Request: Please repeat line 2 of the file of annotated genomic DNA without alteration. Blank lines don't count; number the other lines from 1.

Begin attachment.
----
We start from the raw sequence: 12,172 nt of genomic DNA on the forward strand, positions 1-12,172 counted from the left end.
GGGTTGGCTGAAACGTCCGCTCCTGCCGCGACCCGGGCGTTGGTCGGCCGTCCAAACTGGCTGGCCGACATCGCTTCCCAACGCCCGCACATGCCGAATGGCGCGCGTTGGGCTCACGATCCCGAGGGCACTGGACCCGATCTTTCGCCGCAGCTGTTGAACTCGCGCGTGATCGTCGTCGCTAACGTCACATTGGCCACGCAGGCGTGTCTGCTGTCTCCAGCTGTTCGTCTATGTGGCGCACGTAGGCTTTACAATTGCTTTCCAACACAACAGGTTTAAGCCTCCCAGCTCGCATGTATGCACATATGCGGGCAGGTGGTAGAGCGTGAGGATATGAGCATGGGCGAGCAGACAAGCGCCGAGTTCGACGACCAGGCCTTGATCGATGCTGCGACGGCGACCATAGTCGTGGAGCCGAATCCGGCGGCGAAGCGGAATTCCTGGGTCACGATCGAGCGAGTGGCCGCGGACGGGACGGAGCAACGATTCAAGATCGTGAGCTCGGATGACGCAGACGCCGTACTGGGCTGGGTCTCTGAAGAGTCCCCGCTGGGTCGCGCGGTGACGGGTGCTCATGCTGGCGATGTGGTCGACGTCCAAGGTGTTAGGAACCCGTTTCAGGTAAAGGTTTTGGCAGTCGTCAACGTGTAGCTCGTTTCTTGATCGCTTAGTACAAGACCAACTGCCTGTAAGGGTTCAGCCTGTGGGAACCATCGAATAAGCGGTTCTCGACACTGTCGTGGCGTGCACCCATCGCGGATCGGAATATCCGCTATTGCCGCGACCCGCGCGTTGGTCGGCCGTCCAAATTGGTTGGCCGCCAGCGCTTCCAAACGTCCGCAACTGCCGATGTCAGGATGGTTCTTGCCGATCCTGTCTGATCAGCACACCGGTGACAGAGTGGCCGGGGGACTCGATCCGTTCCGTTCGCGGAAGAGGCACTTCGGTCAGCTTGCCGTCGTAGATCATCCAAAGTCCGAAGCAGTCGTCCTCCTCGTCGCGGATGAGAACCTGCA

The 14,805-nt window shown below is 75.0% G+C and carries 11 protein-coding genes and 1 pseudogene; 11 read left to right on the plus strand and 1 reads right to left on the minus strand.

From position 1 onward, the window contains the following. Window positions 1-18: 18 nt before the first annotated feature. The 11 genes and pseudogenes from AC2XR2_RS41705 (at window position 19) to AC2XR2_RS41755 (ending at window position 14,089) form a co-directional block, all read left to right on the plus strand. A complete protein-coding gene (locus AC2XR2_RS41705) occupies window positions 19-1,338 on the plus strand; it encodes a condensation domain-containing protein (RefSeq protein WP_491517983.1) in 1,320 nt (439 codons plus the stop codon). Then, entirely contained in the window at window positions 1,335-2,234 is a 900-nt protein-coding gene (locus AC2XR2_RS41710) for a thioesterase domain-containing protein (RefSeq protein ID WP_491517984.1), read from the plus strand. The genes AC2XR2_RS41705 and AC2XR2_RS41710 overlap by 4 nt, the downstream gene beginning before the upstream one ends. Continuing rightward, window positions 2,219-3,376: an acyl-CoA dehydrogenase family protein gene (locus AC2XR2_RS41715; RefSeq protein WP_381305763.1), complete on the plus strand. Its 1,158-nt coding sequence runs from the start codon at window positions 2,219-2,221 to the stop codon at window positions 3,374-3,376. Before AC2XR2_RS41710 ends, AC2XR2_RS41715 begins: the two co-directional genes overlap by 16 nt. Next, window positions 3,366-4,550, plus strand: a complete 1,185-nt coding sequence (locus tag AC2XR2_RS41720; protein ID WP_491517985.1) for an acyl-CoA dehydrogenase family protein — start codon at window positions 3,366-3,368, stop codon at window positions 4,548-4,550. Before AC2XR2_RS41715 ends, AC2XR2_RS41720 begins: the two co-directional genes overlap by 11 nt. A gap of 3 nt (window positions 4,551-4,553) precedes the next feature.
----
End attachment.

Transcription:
GGGTTGGCTGAAACGTCCGCTCCTGCCGCGACCCGGGCGTTGGTCGGCCGTCCAAACTGGCTGGCCGACATCGCTTCCCAACGCCCGCACATGCCGAATGGCGCGCGTTGGGCTCACGATCCCGAGGGCACTGGACCCGATCTTTCGCCGCAGCTGTTGAACTCGCGCGTGATCGTCGTCGCTAACGTCACATTGGCCACGCAGGCGTGTCTGCTGTCTCCAGCTGTTCGTCTATGTGGCGCACGTAGGCTTTACAATTGCTTTCCAACACAACAGGTTTAAGCCTCCCAGCTCGCATGTATGCACATATGCGGGCAGGTGGTAGAGCGTGAGGATATGAGCATGGGCGAGCAGACAAGCGCCGAGTTCGACGACCAGGCCTTGATCGATGCTGCGACGGCGACCATAGTCGTGGAGCCGAATCCGGCGGCGAAGCGGAATTCCTGGGTCACGATCGAGCGAGTGGCCGCGGACGGGACGGAGCAACGATTCAAGATCGTGAGCTCGGATGACGCAGACGCCGTACTGGGCTGGGTCTCTGAAGAGTCCCCGCTGGGTCGCGCGGTGACGGGTGCTCATGCTGGCGATGTGGTCGACGTCCAAGGTGTTAGGAACCCGTTTCAGGTAAAGGTTTTGGCAGTCGTCAACGTGTAGCTCGTTTCTTGATCGCTTAGTACAAGACCAACTGCCTGTAAGGGTTCAGCCTGTGGGAACCATCGAATAAGCGGTTCTCGACACTGTCGTGGCGTGCACCCATCGCGGATCGGAATATCCGCTATTGCCGCGACCCGCGCGTTGGTCGGCCGTCCAAATTGGTTGGCCGCCAGCGCTTCCAAACGTCCGCAACTGCCGATGTCAGGATGGTTCTTGCCGATCCTGTCTGATCAGCACACCGGTGACAGAGTGGCCGGGGGACTCGATCCGTTCCGTTCGCGGAAGAGGCACTTCGGTCAGCTTGCCGTCGTAGATCATCCAAAGTCCGAAGCAGTCGTCCTCCTCGTCGCGGATGAGAACCTGCA